^ abcKanhai RC, Hage JJ, van Diest PJ, Bloemena E, Mulder JW (January 2000). "Short-term and long-term histologic effects of castration and estrogen treatment on breast tissue of 14 male-to-female transsexuals in comparison with two chemically castrated men". The American Journal of Surgical Pathology. 24 (1): 74–80. doi:10.1097/00000478-200001000-00009. PMID10632490.
^Worsley R, Santoro N, Miller KK, Parish SJ, Davis SR (March 2016). "Hormones and Female Sexual Dysfunction: Beyond Estrogens and Androgens--Findings from the Fourth International Consultation on Sexual Medicine". J Sex Med. 13 (3): 283–90. doi:10.1016/j.jsxm.2015.12.014. PMID26944460.
^Bäckström T, Bixo M, Johansson M, Nyberg S, Ossewaarde L, Ragagnin G, Savic I, Strömberg J, Timby E, van Broekhoven F, van Wingen G (2014). "Allopregnanolone and mood disorders". Prog. Neurobiol. 113: 88–94. doi:10.1016/j.pneurobio.2013.07.005. PMID23978486.
^ abcdefgMoore E, Wisniewski A, Dobs A (August 2003). "Endocrine treatment of transsexual people: a review of treatment regimens, outcomes, and adverse effects". The Journal of Clinical Endocrinology and Metabolism. 88 (8): 3467–73. doi:10.1210/jc.2002-021967. PMID12915619.
^Nota NM, Wiepjes CM, de Blok CJ, Gooren LJ, Peerdeman SM, Kreukels BP, den Heijer M (July 2018). "The occurrence of benign brain tumours in transgender individuals during cross-sex hormone treatment". Brain. 141 (7): 2047–2054. doi:10.1093/brain/awy108. PMID29688280.
^Kuhl H (2011). "Pharmacology of Progestogens"(PDF). Journal für Reproduktionsmedizin und Endokrinologie-Journal of Reproductive Medicine and Endocrinology. 8 (1): 157–177.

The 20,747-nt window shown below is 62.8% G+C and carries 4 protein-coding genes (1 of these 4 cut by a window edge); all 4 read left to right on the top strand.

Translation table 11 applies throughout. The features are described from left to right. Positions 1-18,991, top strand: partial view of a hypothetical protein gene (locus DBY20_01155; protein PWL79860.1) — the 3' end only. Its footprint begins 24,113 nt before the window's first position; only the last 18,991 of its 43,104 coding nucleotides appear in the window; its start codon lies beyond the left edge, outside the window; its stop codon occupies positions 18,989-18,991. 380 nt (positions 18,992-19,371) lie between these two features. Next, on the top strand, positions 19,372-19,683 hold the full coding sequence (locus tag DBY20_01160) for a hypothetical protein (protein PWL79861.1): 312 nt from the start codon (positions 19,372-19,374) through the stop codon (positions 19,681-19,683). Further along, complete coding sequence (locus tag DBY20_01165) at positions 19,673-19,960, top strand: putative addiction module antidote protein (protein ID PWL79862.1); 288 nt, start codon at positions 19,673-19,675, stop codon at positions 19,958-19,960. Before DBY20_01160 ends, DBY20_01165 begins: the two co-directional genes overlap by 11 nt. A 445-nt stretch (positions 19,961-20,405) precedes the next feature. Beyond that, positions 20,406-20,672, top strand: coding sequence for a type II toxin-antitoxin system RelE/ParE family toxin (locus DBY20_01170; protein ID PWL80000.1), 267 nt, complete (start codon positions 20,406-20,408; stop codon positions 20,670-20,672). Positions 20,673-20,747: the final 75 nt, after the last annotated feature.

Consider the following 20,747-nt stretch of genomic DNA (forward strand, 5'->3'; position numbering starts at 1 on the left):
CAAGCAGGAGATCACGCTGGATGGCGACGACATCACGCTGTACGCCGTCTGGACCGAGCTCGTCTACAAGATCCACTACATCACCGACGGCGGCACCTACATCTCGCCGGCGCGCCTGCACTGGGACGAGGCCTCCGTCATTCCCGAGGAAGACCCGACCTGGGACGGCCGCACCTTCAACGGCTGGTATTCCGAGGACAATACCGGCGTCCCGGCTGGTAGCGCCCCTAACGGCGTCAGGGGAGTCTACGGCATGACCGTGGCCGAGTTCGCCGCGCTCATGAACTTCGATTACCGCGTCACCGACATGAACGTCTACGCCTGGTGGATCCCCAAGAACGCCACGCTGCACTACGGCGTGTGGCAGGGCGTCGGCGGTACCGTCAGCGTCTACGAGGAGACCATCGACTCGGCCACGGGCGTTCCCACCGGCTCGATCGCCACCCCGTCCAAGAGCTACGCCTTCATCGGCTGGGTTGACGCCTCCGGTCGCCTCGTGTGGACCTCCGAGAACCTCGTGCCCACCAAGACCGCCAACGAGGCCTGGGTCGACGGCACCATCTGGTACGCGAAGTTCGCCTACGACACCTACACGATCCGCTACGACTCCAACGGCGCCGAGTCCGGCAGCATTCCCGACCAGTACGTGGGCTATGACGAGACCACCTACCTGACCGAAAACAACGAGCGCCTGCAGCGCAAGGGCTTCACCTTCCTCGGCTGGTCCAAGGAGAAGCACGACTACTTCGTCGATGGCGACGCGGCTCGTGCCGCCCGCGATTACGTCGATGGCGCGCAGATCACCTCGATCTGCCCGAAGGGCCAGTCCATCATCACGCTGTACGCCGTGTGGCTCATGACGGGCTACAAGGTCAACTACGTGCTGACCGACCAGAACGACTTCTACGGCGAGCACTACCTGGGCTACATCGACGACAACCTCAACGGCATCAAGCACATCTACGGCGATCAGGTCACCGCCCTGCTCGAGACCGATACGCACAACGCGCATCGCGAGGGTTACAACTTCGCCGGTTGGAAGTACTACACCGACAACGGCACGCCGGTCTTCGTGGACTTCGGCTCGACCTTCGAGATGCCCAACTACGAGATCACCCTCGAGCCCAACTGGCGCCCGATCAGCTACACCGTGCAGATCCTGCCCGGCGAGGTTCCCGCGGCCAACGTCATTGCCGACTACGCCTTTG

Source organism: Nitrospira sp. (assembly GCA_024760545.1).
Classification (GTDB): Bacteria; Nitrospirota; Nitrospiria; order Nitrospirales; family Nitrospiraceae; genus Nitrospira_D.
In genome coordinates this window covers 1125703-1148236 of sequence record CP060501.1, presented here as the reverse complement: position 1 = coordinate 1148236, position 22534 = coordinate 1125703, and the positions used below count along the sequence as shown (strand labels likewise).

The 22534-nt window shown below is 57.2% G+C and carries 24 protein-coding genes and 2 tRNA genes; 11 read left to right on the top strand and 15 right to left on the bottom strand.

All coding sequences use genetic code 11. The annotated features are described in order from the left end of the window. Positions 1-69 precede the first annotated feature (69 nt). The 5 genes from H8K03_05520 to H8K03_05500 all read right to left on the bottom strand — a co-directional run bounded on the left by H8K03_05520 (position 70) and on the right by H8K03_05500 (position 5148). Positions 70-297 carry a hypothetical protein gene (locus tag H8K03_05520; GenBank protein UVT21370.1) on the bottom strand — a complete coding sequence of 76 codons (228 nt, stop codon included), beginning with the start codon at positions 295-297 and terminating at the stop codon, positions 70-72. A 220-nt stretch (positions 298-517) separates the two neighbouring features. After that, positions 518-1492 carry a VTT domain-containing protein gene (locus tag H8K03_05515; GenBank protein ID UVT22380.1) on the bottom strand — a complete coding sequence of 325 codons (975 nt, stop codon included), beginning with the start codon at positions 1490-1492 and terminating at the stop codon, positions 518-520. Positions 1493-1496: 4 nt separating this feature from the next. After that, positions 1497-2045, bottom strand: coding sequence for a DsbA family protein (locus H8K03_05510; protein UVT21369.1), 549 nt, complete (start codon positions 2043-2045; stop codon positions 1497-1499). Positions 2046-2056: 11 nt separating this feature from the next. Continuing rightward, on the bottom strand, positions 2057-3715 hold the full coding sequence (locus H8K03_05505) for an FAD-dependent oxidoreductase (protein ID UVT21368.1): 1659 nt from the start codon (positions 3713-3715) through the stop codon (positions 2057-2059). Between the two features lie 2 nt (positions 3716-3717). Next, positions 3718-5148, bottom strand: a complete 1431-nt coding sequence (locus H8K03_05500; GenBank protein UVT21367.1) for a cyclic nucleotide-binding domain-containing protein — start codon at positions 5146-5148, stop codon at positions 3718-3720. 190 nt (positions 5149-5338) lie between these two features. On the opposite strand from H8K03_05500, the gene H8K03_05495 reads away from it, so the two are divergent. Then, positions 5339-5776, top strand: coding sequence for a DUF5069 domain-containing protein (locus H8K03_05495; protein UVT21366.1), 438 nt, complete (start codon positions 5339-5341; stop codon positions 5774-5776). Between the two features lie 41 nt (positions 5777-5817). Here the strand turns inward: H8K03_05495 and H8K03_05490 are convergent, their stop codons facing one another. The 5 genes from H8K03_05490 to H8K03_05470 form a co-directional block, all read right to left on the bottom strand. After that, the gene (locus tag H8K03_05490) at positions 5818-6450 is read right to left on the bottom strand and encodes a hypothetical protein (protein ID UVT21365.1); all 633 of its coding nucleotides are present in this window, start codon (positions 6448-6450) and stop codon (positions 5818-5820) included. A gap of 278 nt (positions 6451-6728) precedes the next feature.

^ abHermann AC, Nafziger AN, Victory J, Kulawy R, Rocci ML, Bertino JS (2005). "Over-the-counter progesterone cream produces significant drug exposure compared to a food and drug administration-approved oral progesterone product". J Clin Pharmacol. 45 (6): 614–9. doi:10.1177/0091270005276621. PMID15901742.
^Tollan A, Oian P, Kjeldsen SE, Eide I, Maltau JM (1993). "Progesterone reduces sympathetic tone without changing blood pressure or fluid balance in men". Gynecol. Obstet. Invest. 36 (4): 234–8. doi:10.1159/000292636. PMID8300009.
^Unfer, Vittorio; di Renzo, Gian; Gerli, Sandro; Casini, Maria (2006). "The Use of Progesterone in Clinical Practice: Evaluation of its Efficacy in Diverse Indications Using Different Routes of Administration". Current Drug Therapy. 1 (2): 211–219. doi:10.2174/157488506776930923. ISSN1574-8855.
^Brady BM, Anderson RA, Kinniburgh D, Baird DT (2003). "Demonstration of progesterone receptor-mediated gonadotrophin suppression in the human male". Clin. Endocrinol. (Oxf). 58 (4): 506–12. doi:10.1046/j.1365-2265.2003.01751.x. PMID12641635.